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March 4, 2021 01:10

Seldom do I read a story, regardless of its form, without thinking “what if”. You magically create very well written stories that enable my “what if” needs to be fulfilled. Without question fanfiction provides interesting perspectives of what no novel, movie or series can do because of their time limitations. Fanfiction provides more character and scenario development and often educates me on the perspectives of others. I have read many of your stories more than once, and often find myself searching regularly for your updates. Waiting on your updates encourages my creativity to continue the story in anticipation of your next chapter. Thank you.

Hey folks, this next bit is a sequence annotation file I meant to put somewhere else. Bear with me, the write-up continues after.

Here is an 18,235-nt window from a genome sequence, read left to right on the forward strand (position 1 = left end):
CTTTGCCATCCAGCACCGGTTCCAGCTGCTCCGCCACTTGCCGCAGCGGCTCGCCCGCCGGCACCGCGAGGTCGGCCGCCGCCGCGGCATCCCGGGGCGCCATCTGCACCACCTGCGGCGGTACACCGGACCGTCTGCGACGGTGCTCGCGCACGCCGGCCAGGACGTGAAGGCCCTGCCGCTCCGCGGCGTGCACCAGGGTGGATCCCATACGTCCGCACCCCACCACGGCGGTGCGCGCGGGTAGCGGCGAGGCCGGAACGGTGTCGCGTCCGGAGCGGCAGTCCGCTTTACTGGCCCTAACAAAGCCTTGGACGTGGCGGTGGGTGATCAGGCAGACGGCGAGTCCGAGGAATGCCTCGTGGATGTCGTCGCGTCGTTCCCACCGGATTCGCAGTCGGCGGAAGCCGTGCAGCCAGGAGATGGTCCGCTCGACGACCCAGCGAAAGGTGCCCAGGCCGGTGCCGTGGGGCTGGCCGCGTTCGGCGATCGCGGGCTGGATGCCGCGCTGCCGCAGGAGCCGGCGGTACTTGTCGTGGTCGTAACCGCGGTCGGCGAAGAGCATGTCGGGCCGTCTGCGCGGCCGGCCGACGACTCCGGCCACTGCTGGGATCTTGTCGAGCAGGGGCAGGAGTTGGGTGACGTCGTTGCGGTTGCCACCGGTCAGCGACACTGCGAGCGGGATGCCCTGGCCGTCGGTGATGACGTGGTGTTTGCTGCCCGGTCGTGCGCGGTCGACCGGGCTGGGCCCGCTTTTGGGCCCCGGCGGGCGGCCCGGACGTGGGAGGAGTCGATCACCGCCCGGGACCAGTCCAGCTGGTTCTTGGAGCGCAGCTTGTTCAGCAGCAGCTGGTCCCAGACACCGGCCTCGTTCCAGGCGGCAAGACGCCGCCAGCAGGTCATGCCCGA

Elisabeth Long
Elisabeth Long
March 4, 2021 08:09
Reply to  read740

The “what if”…  I love that.  The sole (and soul) question that lies at the heart of fanfiction. You make an excellent point about how different perspectives can be shaped and explored through fanfiction’s broadening character and scenario developments. I wish fanfiction could be recognized more for that.  If a story I’ve written helps “fulfill” a need as such, I am both pleased and delighted!  Thank you for your comment today!  Your kind compliment of “magically create” put a huge smile on my face and in my heart ❤.  

Marie Bisset
Marie Bisset
November 20, 2020 19:07